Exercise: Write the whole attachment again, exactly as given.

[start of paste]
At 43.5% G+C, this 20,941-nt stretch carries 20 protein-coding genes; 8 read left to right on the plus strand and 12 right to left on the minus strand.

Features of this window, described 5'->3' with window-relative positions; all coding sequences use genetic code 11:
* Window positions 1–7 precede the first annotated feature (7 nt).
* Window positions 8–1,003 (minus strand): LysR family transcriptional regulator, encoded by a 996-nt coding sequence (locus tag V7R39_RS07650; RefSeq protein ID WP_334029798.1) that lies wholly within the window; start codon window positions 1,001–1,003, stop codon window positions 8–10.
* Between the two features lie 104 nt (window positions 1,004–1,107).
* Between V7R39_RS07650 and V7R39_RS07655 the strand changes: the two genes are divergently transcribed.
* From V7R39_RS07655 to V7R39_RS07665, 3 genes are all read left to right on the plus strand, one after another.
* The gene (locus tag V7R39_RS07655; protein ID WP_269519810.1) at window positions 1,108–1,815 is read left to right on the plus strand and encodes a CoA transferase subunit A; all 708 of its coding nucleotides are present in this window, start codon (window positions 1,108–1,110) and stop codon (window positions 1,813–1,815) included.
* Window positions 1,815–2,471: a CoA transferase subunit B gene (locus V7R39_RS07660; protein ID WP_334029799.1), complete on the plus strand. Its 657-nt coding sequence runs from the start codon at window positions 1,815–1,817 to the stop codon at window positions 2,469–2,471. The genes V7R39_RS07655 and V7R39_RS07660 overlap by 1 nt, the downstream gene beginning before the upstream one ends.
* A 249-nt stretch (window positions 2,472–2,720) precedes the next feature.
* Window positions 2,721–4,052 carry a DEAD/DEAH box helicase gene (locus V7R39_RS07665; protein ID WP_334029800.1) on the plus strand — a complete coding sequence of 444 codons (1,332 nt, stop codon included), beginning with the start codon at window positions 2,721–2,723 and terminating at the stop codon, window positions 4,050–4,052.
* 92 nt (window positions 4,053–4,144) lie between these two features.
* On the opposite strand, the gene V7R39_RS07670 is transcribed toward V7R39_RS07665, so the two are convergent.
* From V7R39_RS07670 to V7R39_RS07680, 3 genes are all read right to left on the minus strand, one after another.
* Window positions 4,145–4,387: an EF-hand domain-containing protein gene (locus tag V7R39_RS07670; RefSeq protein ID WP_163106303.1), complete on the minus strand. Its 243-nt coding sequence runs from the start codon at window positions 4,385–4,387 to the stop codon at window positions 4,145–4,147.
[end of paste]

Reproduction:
At 43.5% G+C, this 20,941-nt stretch carries 20 protein-coding genes; 8 read left to right on the plus strand and 12 right to left on the minus strand.

Features of this window, described 5'->3' with window-relative positions; all coding sequences use genetic code 11:
* Window positions 1–7 precede the first annotated feature (7 nt).
* Window positions 8–1,003 (minus strand): LysR family transcriptional regulator, encoded by a 996-nt coding sequence (locus tag V7R39_RS07650; RefSeq protein ID WP_334029798.1) that lies wholly within the window; start codon window positions 1,001–1,003, stop codon window positions 8–10.
* Between the two features lie 104 nt (window positions 1,004–1,107).
* Between V7R39_RS07650 and V7R39_RS07655 the strand changes: the two genes are divergently transcribed.
* From V7R39_RS07655 to V7R39_RS07665, 3 genes are all read left to right on the plus strand, one after another.
* The gene (locus tag V7R39_RS07655; protein ID WP_269519810.1) at window positions 1,108–1,815 is read left to right on the plus strand and encodes a CoA transferase subunit A; all 708 of its coding nucleotides are present in this window, start codon (window positions 1,108–1,110) and stop codon (window positions 1,813–1,815) included.
* Window positions 1,815–2,471: a CoA transferase subunit B gene (locus V7R39_RS07660; protein ID WP_334029799.1), complete on the plus strand. Its 657-nt coding sequence runs from the start codon at window positions 1,815–1,817 to the stop codon at window positions 2,469–2,471. The genes V7R39_RS07655 and V7R39_RS07660 overlap by 1 nt, the downstream gene beginning before the upstream one ends.
* A 249-nt stretch (window positions 2,472–2,720) precedes the next feature.
* Window positions 2,721–4,052 carry a DEAD/DEAH box helicase gene (locus V7R39_RS07665; protein ID WP_334029800.1) on the plus strand — a complete coding sequence of 444 codons (1,332 nt, stop codon included), beginning with the start codon at window positions 2,721–2,723 and terminating at the stop codon, window positions 4,050–4,052.
* 92 nt (window positions 4,053–4,144) lie between these two features.
* On the opposite strand, the gene V7R39_RS07670 is transcribed toward V7R39_RS07665, so the two are convergent.
* From V7R39_RS07670 to V7R39_RS07680, 3 genes are all read right to left on the minus strand, one after another.
* Window positions 4,145–4,387: an EF-hand domain-containing protein gene (locus tag V7R39_RS07670; RefSeq protein ID WP_163106303.1), complete on the minus strand. Its 243-nt coding sequence runs from the start codon at window positions 4,385–4,387 to the stop codon at window positions 4,145–4,147.